Letters to the Editor
Pregnancy and Respiratory Nocturnal Panic Attacks
Pregnancy may have a highly variable influence on the course of panic disorder (PD) (1). Some case reports suggest that pregnancy protects against PD (2), but worsening or no change of PD during pregnancy is also reported (1).
We describe 2 women who were referred to the Laboratory of Panic and Respiration of the Federal University of Rio de Janeiro, with PD with prominent respiratory nocturnal panic attacks during pregnancy only.
Case Report 1
Mrs A, a 30-year-old white woman, started at age 26 years to have spontaneous diurnal attacks with palpitations, shortness of breath, choking, chest pain, dizziness, and fear of losing control. She was treated with imipramine (150 mg daily). After 18 months, she was asymptomatic and started to decrease the dosage. She had her first pregnancy after being free of psychotropic medications for 1 year. During the fourth month of pregnancy, however, she developed recurrent panic attacks during sleep. Her nocturnal panic attacks were intense and occurred almost nightly, with prominent respiratory symptoms (shortness of breath, chest pain, tingling, fear of dying and losing control, and severe choking). She never experienced nocturnal panic attacks before her pregnancy. She developed agoraphobic behaviour; she could only sleep seated, given her intense anticipatory anxiety at nightfall. She was initially treated with nortriptyline 10 mg daily. After 6 weeks, at the dosage of 75 mg daily, she achieved full remission of her respiratory nocturnal panic attacks. During her pregnancy, there was no diurnal panic attack. During the last 2 weeks of her pregnancy, nortriptyline was no longer prescribed. The asymptomatic period persisted after a 2-year follow-up.
Case Report 2
Mrs B, a 32-year-old white woman, began having diurnal panic attacks at age 22 years. During her panic attacks, the main symptoms were choking and shortness of breath. She was treated with paroxetine 20 mg daily. After 2 months, she no longer had panic attacks. For the next 32 months, she remained asymptomatic. During the fifth month of her second pregnancy, however, she started experiencing nocturnal panic attacks, with shortness of breath, chest pain, dyspnea, choking, paresthesias, sweating, tachycardia, and severe fear of dying. There was an intense anticipatory anxiety during sleep. She developed fear in falling asleep and performed her usual daily activities during the night. She was treated with nortriptyline and a dosage of 75 mg daily achieved complete remission. The drug was gradually discontinued during the last month of her pregnancy. At her 3-year follow-up, she had been without any panic attacks.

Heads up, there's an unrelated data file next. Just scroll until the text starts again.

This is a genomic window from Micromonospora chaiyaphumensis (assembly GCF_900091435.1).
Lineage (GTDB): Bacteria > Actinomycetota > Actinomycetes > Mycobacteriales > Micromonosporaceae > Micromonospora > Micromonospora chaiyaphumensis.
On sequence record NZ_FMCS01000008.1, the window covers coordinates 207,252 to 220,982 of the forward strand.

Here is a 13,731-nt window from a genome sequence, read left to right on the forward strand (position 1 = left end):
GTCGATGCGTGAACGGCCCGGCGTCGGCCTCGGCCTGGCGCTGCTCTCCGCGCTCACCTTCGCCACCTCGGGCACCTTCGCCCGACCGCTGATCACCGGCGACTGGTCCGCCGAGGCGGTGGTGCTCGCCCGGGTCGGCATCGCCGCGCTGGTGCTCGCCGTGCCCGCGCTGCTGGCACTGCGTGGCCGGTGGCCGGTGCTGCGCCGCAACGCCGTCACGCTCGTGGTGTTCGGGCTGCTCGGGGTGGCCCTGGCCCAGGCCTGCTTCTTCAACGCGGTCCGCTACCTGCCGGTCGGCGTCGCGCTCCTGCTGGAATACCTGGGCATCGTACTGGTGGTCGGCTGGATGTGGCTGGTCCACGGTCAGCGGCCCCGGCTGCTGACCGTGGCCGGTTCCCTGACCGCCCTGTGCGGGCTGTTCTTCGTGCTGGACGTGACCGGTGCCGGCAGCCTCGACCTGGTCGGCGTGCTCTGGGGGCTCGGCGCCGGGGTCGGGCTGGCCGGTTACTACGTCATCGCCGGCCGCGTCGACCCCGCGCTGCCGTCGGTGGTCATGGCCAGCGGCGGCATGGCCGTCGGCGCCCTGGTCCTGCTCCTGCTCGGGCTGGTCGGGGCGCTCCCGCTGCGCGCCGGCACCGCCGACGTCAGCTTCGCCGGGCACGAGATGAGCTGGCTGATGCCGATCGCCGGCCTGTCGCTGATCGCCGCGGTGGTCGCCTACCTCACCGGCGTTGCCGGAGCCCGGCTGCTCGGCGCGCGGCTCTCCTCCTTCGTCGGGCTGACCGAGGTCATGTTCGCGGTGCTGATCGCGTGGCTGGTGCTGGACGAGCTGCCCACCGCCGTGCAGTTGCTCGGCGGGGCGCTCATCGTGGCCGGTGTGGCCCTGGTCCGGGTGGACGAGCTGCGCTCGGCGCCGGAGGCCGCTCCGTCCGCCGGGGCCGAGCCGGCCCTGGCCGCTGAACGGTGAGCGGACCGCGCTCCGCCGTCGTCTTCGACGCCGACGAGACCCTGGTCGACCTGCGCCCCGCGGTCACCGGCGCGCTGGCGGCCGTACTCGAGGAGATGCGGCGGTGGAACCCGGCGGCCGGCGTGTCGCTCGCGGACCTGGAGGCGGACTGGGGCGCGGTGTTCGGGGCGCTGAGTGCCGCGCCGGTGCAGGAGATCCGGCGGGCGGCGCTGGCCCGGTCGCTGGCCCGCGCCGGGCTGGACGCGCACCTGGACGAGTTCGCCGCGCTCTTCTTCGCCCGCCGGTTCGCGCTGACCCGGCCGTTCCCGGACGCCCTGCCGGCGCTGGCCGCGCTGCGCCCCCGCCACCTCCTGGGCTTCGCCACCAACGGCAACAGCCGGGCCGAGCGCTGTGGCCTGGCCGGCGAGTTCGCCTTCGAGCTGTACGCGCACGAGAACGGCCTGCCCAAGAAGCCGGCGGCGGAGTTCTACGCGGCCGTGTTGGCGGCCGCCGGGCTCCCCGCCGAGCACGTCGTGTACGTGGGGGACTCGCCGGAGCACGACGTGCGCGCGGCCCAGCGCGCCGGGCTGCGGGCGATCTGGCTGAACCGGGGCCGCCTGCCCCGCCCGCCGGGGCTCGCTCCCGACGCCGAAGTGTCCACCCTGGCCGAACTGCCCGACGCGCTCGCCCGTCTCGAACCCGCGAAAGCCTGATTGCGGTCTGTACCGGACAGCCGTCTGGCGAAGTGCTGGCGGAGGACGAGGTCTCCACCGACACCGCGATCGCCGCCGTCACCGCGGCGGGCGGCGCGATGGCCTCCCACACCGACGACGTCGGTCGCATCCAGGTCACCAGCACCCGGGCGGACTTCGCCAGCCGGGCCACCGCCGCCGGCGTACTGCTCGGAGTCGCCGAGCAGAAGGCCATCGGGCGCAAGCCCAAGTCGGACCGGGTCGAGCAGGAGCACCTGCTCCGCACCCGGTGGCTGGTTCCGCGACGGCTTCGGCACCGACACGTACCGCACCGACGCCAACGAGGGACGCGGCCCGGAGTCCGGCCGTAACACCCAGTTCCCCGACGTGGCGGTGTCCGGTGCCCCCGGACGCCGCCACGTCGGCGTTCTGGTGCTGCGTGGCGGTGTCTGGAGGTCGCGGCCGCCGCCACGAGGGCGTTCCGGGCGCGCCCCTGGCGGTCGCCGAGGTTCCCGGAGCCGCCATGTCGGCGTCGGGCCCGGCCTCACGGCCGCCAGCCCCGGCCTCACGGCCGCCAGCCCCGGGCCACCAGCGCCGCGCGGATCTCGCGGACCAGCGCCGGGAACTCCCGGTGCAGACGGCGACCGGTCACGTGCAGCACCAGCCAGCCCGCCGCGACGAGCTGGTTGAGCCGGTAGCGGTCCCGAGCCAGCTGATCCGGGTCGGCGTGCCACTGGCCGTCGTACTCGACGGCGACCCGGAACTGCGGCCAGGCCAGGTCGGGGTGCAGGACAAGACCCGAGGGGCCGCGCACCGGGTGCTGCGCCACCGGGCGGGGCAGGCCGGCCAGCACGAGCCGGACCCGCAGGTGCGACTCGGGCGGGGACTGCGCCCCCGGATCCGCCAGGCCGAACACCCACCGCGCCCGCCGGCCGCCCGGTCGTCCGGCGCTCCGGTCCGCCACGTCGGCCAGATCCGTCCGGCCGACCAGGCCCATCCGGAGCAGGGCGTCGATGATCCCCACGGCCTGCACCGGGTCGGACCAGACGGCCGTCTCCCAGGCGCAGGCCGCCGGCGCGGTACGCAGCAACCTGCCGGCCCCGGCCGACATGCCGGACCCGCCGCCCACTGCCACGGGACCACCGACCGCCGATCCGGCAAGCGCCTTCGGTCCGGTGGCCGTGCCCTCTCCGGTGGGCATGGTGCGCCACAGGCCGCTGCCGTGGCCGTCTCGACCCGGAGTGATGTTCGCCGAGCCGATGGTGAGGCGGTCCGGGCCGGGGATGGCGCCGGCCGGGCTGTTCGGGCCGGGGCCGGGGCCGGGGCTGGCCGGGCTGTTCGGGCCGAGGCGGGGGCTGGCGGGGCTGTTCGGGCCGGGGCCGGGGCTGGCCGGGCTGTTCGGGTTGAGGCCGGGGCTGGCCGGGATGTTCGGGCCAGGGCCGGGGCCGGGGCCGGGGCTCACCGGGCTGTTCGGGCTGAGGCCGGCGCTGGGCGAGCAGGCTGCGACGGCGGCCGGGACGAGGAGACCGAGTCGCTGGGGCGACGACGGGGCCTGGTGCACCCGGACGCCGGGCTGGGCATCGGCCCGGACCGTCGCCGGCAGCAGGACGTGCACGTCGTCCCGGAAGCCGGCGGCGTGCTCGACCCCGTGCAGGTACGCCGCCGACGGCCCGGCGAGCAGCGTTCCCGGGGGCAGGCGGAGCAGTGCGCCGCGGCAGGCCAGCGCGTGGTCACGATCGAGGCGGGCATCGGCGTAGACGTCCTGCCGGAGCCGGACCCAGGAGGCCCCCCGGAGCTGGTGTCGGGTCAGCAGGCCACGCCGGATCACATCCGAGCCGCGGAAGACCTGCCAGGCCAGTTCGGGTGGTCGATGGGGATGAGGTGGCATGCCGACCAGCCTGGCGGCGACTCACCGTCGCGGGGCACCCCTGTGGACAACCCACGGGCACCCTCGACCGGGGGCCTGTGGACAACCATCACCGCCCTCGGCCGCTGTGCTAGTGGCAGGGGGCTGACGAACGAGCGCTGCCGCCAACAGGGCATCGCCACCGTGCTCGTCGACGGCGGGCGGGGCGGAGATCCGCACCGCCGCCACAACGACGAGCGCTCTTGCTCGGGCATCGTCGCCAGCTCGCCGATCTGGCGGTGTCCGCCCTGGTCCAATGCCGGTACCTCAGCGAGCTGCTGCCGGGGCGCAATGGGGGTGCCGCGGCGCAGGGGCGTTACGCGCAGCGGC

The respiratory PD subtype appears as a distinct sample (3). Nocturnal panic attacks are common, often neglected, and have been presenting with important respiratory symptoms. The physiology of the sleep, characterized by a significant rise of blood CO2 (4), may explain why nighttime is favourable for developing panic attacks in patients with PD, a population characterized by heightened CO2 sensitivity (4). Sex hormones influence respiration, and pregnancy is characterized by a strong physiologic fluctuation of their blood levels. The rise of progesterone levels may protect against panic attacks by facilitating GABA-ergic activity and by diminishing arterial CO2 levels through increased minute ventilation (5); however, synthetic progesterones can cause severe dyspnea, tachypnea, and hyperventilation (6), and estrogens can induce panic attacks (7). We can conclude that, during pregnancy in some patients with PD, the balance among sex hormones may negatively effect respiratory sensitivity, thus inducing panic attacks. In addition, during nighttime, the pregnant woman’s sleeping position may obstruct diaphragmatic breathing, modifying respiratory patterns to the extent that they enhance the possibility of nocturnal panic attacks.
1. Villeponteaux VA, Lydiard RB, Laraia MT, Stuart GW, Ballenger JC. The effects of pregnancy on preexisting panic disorder. J Clin Psychiatry 1992;53:201–3.
2. George DT, Ladenheim JA, Nutt DJ. Effect of pregnancy on panic attacks. Am J Psychiatry 1987;144:1078–9.
3. Briggs AC, Stretch DD, Brandon S. Subtyping of panic disorder by symptom profile. Br J Psychiatry 1993;163:201–9.
4. Klein DF. False suffocation alarms, spontaneous panics, and related conditions: an integrative hypothesis. Arch Gen Psychiatry 1993;50:306–17.
5. Biggio G. CO2 Inhalation enhances the brain content of neurosteroids and reduces GABAa receptor function. In: Bellodi L, Perna G, editors. The panic respiration connection. Milan: MDM Medical Media Srl; 1998. p 111–25.
6. Fujii K, Kohrogi H, Hirosako S, Kawano O, Hirata N, Goto E, and others. Dyspnoea and hyperventilation induced by synthetic progesterone chlorpromadinone acetate for the treatment of prostatic hypertrophy. Respirology 2001;6:265–7.
7. Griez E, Hauzer R, Meijer J. Pregnancy and estrogen-induced panic. Am J Psychiatry 1995;152:1688.
Antonio E Nardi, MD
Fabiana L Lopes, MD
Alexandre M Valença, MD
Isabella Nascimento, MD
Rio de Janeiro, Brazil
Giampaolo Perna, MD